Up: Adaptive optics imaging of H
Subsections
We have made a series of tests that tends to strengthen our confidence
in the 59 Cyg's image as a correct PSF for P Cyg. These tests are
negative tests in the sense that if the PSF fails to succeed one, it
should be rejected as a bad PSF.
Let us assume that 59 Cyg is a good unbiased representation of the true PSF h(r).
Differences between the blurred reconstructed image
and
the observed data y(r) must then be dominated by statistical noise fluctuations,
with no bias term. In this relation, x(r) is our best reconstructed image, as shown in
Fig. 4, and h(r) the PSF 59 Cyg of Fig. 1 of the body of the paper.
We assume that the noise comes from a photodetection process, and that y(r) is
a realization of the Poisson process of mean b(r).
The first test we have performed is a basic one, not very sensitive to
the exact value of h(r), but that must be verified in any case. Let us
denote y and b the values taken by y(r) and b(r). The total
probability theorem ([Papoulis 1984]) allows us to write the unconditional
probability P(y) of y(r) as the sum of
for all bvalues. For the Poisson process, the conditional probability of yassuming b is
where y is an
integer (the number of photons) and b a continuous value.
As a consequence, P(y) is the PoissonMandel transform ([Mandel 1959];
[Mehta 1970]) of P(b):

(A1) 
We have verified that our data correctly obeys relation A1. We
have taken for P(b) the histogram of b(r), applied the
above transformation and compared the result
P(y) with the direct histogram of the values of y(r). The
comparison is shown in Fig. A1. The results are consistent with the
data.
The second test we have performed was to check the correctness of the
small departures from circular symmetry of 59 Cyg. We use as the PSF
an image of 59 Cyg rotated by an angle .
Then the deconvolution procedure is carried out as previously
and leads to an image
.
The blurred image
is obtained as the convolution of
and
,
and we finally compute the Euclidean distance between
y(r) and
.
The results are shown in Fig. A2
in a polar plot for
varying from 0 to 2 .
The original PSF gives the
best result. If the deviation from circular symmetry was purely
random, the goodness of the deconvolution would not be affected by
this rotation. Secondary minima of the curve appear for apparent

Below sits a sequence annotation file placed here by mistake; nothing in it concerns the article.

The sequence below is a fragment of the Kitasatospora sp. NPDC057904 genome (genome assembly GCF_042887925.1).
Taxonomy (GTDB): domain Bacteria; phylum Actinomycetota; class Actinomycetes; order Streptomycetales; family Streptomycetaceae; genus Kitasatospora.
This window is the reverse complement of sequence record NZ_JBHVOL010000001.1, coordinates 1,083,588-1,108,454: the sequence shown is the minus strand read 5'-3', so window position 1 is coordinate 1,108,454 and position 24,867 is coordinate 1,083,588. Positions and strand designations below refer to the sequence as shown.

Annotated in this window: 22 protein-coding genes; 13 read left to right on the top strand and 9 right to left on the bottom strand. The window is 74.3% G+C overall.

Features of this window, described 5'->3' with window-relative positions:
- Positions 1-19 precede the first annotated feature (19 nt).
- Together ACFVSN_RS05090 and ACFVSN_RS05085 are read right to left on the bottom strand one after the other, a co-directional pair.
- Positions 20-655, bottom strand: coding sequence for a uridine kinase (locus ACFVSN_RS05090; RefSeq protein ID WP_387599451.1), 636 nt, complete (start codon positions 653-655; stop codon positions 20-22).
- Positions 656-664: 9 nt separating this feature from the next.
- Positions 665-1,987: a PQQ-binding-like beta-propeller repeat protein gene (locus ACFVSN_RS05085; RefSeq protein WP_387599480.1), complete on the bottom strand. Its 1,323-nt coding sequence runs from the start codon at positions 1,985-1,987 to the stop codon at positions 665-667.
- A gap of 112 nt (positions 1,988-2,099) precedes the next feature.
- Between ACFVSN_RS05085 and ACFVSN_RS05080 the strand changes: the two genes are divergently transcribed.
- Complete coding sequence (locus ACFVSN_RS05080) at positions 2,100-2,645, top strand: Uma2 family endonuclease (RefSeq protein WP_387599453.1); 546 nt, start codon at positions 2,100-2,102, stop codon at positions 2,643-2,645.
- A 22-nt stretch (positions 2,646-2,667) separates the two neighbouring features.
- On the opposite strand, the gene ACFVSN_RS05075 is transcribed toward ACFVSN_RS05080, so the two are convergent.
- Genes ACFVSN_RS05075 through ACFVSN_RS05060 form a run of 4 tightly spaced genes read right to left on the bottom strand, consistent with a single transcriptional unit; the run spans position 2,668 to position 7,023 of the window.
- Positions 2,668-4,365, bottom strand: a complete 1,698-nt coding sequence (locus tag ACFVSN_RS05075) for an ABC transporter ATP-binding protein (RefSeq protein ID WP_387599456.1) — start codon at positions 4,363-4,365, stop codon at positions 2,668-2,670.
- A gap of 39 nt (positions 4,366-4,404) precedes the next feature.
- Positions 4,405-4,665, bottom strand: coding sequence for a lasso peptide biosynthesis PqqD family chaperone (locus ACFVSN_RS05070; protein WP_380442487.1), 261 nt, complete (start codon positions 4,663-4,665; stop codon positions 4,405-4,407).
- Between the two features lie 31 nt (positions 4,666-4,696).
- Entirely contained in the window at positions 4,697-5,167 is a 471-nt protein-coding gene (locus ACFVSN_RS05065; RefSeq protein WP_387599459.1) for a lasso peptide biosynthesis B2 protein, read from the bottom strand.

symmetries of the PSF.

Figure A1:
Thick line: PoissonMandel transform P(y) of P(b) calculated using
relation A1. Thin line: Histogram of the values of y(r). A good agreement
between the two curves is observed 

Figure A2:
Thick line: Polar plot of the Euclidean distance between y(r) and
for
varying between 0 and 2.
Thin
line: Circle with a radius of the minimum of the Euclidean distance
between y(r) and
.
The minimum of the Euclidean
distance is obtained for
= 0 

Figure A3:
Representation of the sign of the difference
for no
rotation of the PSF (top) and for a rotation of
(bottom). This later image is not
a particular case, and is characteristic of what can be obtained when the PSF is rotated 
Representations of the difference between y(r) and
are shown in Fig. A3. For the sake of clarity we have represented the
sign of the difference
.
For
,
we get a
specklelike pattern, roughly uniform over the whole image. For other
values of ,
this difference shows large patterns that indicates
regions over which
does not correctly match
y(r). These trends clearly show that
for
is a biased version of h(r).
As a conclusion, 59 Cyg passed the tests and could not be rejected
as a bad PSF.
Acknowledgements
We wish to acknowledge A. Labeyrie for having encouraged the present
work. P Cyg's observations were done using the BOA Adaptive Optics
provided by ONERA to us. The manuscript benefited from discussions and
critics of J.P. Véran, J. De Freitas Pacheco, G. Ricort and the GI2T team.
Up: Adaptive optics imaging of H
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